Hear, hear. Senator Sanders is an independent from Vermont, but everything he says applies equally to Britain.
We humans have a finely developed sense of what’s fair and what’s not. Deep down, most people accept that if someone studies hard, gets a good degree, works hard, and so on, it’s not unreasonable that they should earn more.
We also understand that if someone (a footballer, a singer, an actor) gives pleasure to millions then he or she is likely to do well out of it.
What we don’t understand, what we all think is unfair, is that bankers – who are demonstrably incompetent in many cases – can walk away with bonuses worth millions in some cases. And the rest of us have to pick up the tab.
THE TROUBLE in the West began with George W. Bush lashing out in reprisal for 9/11. He was like the kind of yobbo you see in the pub, brainless, sociopath and borderline psychopath (“Who the fuck are you looking at pal?”). These people are damaged; you don’t expect an entire US Administration to share their character flaws.
It got worse when the war-mongering Labour Party of Tony Blair and Gordon Brown toadied to Bush, and continues with David Cameron and Nick Clegg.
Pray that Mitt Romney, the Republican front-runner in the next US presidential race, does not get into the White House. Faced with the possibility of Iran acquiring nuclear weapons, Romney says “if there’s nothing else we can do besides take military action, then of course you take military action”.
He would use “blockade, bombardment and surgical military strikes”.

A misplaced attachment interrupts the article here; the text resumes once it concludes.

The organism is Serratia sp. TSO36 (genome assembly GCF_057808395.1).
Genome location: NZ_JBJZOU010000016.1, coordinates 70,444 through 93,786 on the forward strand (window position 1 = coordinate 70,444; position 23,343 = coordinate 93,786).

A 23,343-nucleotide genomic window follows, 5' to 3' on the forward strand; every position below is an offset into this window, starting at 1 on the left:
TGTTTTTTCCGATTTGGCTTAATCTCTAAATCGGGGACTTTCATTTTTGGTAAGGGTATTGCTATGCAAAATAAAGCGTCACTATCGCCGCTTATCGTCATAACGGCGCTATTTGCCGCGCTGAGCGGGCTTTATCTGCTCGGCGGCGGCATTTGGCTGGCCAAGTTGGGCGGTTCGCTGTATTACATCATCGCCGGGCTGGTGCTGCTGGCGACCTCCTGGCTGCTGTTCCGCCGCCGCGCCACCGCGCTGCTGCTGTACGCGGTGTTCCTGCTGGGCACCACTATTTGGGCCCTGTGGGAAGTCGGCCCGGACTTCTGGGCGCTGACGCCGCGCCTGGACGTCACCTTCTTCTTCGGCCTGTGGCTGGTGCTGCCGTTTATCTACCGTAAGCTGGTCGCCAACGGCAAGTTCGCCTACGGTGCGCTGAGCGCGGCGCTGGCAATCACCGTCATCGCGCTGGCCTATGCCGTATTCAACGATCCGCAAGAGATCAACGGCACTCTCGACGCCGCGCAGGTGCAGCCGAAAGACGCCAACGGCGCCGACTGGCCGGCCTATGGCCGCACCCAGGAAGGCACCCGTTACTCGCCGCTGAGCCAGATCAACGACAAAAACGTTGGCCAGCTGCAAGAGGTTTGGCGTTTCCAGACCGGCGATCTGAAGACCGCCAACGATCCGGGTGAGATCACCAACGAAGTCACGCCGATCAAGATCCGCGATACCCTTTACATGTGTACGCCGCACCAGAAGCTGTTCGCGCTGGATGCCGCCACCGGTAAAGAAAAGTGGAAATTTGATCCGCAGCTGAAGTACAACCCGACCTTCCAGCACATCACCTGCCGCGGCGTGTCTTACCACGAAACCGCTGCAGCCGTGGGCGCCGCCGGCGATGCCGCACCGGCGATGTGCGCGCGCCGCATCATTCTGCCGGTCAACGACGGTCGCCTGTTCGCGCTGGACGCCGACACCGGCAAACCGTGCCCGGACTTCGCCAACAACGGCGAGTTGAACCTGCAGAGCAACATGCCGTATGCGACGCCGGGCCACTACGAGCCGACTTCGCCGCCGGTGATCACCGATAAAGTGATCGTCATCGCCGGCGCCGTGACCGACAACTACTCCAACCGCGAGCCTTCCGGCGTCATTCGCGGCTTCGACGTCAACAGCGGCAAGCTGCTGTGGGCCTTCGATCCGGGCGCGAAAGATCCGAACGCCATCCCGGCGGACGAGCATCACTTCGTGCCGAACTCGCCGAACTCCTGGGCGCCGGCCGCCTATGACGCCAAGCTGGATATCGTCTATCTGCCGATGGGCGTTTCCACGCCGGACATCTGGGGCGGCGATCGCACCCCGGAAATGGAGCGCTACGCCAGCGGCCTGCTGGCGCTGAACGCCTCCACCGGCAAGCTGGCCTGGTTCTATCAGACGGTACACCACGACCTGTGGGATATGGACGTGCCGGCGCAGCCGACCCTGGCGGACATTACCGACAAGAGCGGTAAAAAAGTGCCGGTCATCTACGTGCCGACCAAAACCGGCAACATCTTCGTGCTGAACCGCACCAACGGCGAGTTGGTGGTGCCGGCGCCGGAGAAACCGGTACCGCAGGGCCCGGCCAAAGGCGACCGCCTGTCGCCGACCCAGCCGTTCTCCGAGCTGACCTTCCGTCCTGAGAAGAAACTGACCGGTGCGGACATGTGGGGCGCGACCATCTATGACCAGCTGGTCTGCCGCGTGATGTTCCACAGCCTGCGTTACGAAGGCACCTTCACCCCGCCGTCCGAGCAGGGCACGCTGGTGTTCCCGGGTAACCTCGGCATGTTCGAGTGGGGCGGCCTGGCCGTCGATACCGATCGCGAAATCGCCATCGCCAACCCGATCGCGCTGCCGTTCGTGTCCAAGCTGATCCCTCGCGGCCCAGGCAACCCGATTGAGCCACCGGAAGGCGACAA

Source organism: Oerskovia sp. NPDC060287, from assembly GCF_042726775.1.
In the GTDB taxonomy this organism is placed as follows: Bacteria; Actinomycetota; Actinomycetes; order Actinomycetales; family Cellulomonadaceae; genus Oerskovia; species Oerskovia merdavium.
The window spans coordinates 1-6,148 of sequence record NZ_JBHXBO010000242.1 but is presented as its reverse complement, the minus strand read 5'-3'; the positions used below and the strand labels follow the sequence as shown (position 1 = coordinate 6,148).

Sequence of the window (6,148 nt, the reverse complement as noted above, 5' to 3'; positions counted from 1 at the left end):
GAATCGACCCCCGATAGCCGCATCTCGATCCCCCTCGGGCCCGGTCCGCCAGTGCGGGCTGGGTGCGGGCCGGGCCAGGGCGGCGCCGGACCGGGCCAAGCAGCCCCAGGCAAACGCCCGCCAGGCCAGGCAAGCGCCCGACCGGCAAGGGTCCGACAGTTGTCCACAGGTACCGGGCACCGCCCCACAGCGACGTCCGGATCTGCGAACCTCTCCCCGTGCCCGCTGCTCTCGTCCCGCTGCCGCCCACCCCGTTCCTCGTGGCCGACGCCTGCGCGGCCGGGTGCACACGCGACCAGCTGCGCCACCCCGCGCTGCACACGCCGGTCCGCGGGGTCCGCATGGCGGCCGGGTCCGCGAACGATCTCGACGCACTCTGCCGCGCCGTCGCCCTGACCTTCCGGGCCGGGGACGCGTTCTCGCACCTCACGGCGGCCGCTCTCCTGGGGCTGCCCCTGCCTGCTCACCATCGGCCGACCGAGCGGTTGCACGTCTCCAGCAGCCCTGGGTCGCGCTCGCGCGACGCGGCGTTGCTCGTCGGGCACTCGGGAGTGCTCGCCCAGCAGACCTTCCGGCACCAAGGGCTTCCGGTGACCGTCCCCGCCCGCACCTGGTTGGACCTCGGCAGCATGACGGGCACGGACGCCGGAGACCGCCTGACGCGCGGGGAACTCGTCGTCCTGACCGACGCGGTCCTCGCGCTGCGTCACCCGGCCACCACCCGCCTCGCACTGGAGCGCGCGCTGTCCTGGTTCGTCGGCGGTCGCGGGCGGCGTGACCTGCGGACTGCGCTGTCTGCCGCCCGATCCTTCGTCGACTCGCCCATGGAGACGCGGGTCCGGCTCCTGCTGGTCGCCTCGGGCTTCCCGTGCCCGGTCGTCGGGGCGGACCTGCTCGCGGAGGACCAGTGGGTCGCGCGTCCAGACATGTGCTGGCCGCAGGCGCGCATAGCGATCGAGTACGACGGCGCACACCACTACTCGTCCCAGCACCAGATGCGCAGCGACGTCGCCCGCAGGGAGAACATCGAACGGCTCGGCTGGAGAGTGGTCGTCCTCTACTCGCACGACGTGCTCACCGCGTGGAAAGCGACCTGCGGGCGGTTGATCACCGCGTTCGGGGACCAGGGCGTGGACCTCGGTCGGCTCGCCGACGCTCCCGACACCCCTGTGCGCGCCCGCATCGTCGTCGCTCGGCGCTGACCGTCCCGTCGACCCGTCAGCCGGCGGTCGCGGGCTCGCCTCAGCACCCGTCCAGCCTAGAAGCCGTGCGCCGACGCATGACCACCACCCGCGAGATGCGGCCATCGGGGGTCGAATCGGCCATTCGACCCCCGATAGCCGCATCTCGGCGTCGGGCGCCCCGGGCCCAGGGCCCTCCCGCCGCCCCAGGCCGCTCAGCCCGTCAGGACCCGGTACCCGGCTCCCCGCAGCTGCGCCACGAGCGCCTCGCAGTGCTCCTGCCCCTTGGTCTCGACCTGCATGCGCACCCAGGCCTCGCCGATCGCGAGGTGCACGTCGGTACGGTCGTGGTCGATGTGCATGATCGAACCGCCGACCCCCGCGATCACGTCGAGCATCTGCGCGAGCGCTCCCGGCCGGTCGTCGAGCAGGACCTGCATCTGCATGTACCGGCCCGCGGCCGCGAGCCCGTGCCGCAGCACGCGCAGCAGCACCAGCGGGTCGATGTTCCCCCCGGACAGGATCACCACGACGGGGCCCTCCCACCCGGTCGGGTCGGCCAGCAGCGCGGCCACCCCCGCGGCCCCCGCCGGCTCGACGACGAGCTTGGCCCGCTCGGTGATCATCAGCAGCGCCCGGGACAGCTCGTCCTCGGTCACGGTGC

As if the hundreds of thousands of deaths we and the Americans have caused in Iraq and Afghanistan aren’t enough. As if the thousands of British and American casualties were just a warm-up. You ain’t seen nothing yet.
LAST week’s union-organised day of action against pension cuts brought the usual depressing sight – and sound – of those on the Left who define themselves as “Tory-haters” (they even have a chant to go with it).
You don’t have to be a Tory lover to see that this kind of class war plays into the hands of multinational corporations. They love it when we’re at each other’s throats and they can play one off against the other.
Here in Britain we hit the slippery slope under Blair/Brown, who borrowed vast amounts of money to buy the loyalty of their voters.
I AM NOT really anti-America. Some great things have come out of the States, like chewing gum and the Declaration of Independence.
But the crazies are always ready to pop up with an antidote to sanity.
This week we learn that an Arizona gun club is offering a chance for children to pose for photos with Santa while holding pistols and military-style rifles.
And a man who held a Kansas couple hostage while fleeing from the police is suing them, claiming that they broke an oral contract to hide him in exchange for an unspecified amount of money.
See where a drive-thru coffee shop can lead?
A version of this column appeared in The Herald on Friday, December 2